25 November is the international day for the Elimination of Violence against Women, which -as you know-is close to my heart.
Domestic violence is still a huge issue across the globe, and we know that since march 2020-the outbreak of COVID- data reports have shown that all types of violence against women and girls, particularly domestic violence, has intensified. Essential services like the helplines and shelters helping victims of domestic violence have reached their capacity. It is clear that more needs to be done to prioritize addressing violence against women in these times.
We need not only more funding to ensure essential services for survivors of violence, we also need to focus on prevention, and collection of data that can improve life-saving services.
Why we must eliminate violence against women
If that was not already evident, violence against women and girls is one of the most widespread, persistent and devastating human rights violations in our world today remains largely unreported due to the impunity, silence, stigma and shame surrounding it.
The adverse psychological, sexual and reproductive health consequences affect women at all stages of their life. For example, early-set educational disadvantages not only represent the primary obstacle to universal schooling and the right to education for girls; down the line they are also to blame for restricting access to higher education and even translate into limited opportunities for women in the labour market.
The Center of Prevention of domestic violence in Belgium published a very hands-on list on what to do if we are victim of violence or a person close to the victim. I share this advice with you:
What can you do as a person close to the victim?
Point out to the person that it took a lot of courage to dare to talk about their experience of violence.
Avoid any criticism towards the victim because the latter already feels guilty of the mistreatment exercised against him.
Listen to the victim’s words and avoid advice.
Suggest avenues of contact to be made with specialized services.
Offer concrete help to the victim, such as providing temporary accommodation, assisting them with the procedures with the competent services (Police, hospital, CPAS, our Center, etc.)
In addition, do not hesitate to get support from a service specializing in listening so that you are not alone when faced with this kind of difficult situation.
Source : https://www.cpvcf.org/que-faire-en-tant-que-proche/
What to do as a victim?
Talking about your experience with family, friends, with specialized services can help break the loneliness of the victim.
The victim can also contact specialized services, including the Center for the Prevention of Domestic and Family Violence, which will give him the opportunity to speak discreetly about the difficulties encountered within the marriage. Indeed, she has a great need to be listened to and believed in what she expresses (fear of the partner, attachment to him, hesitation to leave him, …). Listening and support work is necessary for a relationship of trust to be established. The person will be informed that they have the right to leave, to protect themselves and their children. Individual support can be offered. This help can relate to social, legal, administrative and / or psychological aspects.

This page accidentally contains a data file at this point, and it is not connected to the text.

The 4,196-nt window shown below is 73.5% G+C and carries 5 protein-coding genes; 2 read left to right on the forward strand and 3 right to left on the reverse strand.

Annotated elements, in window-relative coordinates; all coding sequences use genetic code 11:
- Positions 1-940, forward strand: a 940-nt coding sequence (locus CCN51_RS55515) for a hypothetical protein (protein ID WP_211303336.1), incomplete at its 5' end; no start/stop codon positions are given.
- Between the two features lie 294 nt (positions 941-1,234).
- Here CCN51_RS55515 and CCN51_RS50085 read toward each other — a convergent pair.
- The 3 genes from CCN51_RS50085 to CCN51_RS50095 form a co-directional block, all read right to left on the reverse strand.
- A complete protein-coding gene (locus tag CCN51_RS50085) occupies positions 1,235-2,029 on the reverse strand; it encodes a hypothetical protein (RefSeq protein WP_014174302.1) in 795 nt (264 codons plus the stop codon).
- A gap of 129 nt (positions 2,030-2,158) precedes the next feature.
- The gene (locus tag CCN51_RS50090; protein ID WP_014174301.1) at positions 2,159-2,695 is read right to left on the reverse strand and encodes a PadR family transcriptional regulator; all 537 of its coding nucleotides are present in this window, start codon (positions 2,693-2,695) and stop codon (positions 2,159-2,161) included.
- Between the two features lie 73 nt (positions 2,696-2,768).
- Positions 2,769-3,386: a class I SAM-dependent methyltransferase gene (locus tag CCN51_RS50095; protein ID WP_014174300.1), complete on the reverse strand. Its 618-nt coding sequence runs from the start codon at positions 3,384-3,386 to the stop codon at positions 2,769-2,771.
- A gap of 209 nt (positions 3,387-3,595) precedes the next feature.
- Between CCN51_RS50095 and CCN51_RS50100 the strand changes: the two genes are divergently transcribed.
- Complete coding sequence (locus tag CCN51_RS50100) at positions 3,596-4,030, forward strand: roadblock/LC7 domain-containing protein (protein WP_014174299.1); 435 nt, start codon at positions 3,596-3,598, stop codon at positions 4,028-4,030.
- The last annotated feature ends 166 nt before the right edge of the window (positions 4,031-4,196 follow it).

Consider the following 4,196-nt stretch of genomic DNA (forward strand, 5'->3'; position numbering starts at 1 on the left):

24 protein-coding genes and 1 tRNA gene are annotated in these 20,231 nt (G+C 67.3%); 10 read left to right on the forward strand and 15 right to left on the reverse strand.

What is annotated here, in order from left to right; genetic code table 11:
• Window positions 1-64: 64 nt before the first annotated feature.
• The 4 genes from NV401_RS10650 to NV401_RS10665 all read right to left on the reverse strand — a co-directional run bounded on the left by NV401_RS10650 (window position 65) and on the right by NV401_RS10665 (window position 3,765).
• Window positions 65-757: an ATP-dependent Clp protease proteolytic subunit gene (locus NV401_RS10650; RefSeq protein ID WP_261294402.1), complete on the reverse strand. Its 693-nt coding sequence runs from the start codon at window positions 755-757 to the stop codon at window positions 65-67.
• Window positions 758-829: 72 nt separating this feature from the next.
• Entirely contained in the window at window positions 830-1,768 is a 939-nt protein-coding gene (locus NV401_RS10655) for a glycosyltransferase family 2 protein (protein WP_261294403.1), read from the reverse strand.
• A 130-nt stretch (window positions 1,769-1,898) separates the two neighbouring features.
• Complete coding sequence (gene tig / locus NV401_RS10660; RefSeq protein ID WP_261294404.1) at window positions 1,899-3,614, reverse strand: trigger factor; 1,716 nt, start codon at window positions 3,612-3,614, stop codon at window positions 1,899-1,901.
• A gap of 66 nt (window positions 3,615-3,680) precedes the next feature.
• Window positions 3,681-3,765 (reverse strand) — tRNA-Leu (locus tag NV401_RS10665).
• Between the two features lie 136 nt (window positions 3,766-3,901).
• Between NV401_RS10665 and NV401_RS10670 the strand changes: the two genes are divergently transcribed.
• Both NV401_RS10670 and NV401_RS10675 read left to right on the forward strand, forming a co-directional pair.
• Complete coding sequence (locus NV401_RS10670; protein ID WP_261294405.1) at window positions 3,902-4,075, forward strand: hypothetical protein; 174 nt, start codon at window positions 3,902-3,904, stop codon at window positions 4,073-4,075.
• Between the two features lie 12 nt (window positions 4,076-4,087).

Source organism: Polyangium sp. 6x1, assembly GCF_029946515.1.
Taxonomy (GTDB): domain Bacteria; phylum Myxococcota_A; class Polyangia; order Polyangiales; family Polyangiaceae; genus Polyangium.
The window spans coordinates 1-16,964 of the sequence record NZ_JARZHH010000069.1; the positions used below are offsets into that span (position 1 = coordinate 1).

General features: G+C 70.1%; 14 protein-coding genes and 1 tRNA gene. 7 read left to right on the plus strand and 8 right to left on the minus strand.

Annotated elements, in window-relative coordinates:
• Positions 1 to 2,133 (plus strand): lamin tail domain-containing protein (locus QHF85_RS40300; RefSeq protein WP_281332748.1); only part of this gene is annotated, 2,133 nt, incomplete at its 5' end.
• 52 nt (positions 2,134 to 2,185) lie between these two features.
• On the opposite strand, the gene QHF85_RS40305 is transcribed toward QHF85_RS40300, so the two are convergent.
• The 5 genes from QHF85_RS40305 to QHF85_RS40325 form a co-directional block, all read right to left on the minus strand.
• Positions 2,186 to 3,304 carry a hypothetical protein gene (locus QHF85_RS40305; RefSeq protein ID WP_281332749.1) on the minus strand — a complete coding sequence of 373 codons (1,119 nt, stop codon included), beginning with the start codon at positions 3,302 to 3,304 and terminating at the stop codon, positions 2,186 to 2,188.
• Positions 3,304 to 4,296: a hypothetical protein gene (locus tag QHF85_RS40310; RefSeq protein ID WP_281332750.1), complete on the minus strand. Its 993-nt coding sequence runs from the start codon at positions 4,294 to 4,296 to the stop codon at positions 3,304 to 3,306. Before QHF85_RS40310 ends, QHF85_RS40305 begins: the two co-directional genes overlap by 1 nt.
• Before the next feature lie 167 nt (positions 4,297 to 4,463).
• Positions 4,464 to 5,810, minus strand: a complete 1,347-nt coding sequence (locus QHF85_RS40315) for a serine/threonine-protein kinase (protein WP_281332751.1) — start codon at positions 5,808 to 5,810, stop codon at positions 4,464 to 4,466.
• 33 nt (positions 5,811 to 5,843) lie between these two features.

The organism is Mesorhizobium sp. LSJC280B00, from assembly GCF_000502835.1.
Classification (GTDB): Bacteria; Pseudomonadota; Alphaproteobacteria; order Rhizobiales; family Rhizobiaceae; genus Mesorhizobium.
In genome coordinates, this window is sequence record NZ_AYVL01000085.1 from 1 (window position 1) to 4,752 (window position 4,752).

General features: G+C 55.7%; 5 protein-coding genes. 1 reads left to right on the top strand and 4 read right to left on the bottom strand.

Police services can intervene in urgent cases without necessarily having to file a complaint or prosecute.
The victim can contact certain legal services and / or a lawyer (paying or « free » within the framework of the legal assistance office) and / or family mediator in order either to obtain precise information or to provide advice. » initiate criminal or civil proceedings.
In some cases, the victim may have to leave her home and ask for accommodation to feel protected, escape the violence and regain power over his life, make choices and feel supported in these.
In practice, if you are a victim:
If the violence starts to set in, try to set your limits as quickly as possible. If you cannot do it on your own, get help from professionals in the helping relationship (family planners, psychologists, centers specializing in domestic violence, etc.).
You can work on the relationship as a couple if the situation allows it; If, however, you are the only one who wants to change the relationship, individual interviews will be possible.
If you feel in danger, call the Police, dial 101.
After an episode of violence, you are advised to file a complaint with the Police. Within it, a Victims Assistance Service can help you with this process.
You can leave the home if you wish, taking your children with you. The notion of abandonment of domicile cannot be held against you. If you wish, to avoid any administrative problem, report your departure to your neighbourhood agent.
Hope you find this list useful, please share it with your friends.
Let’s continue to fight together!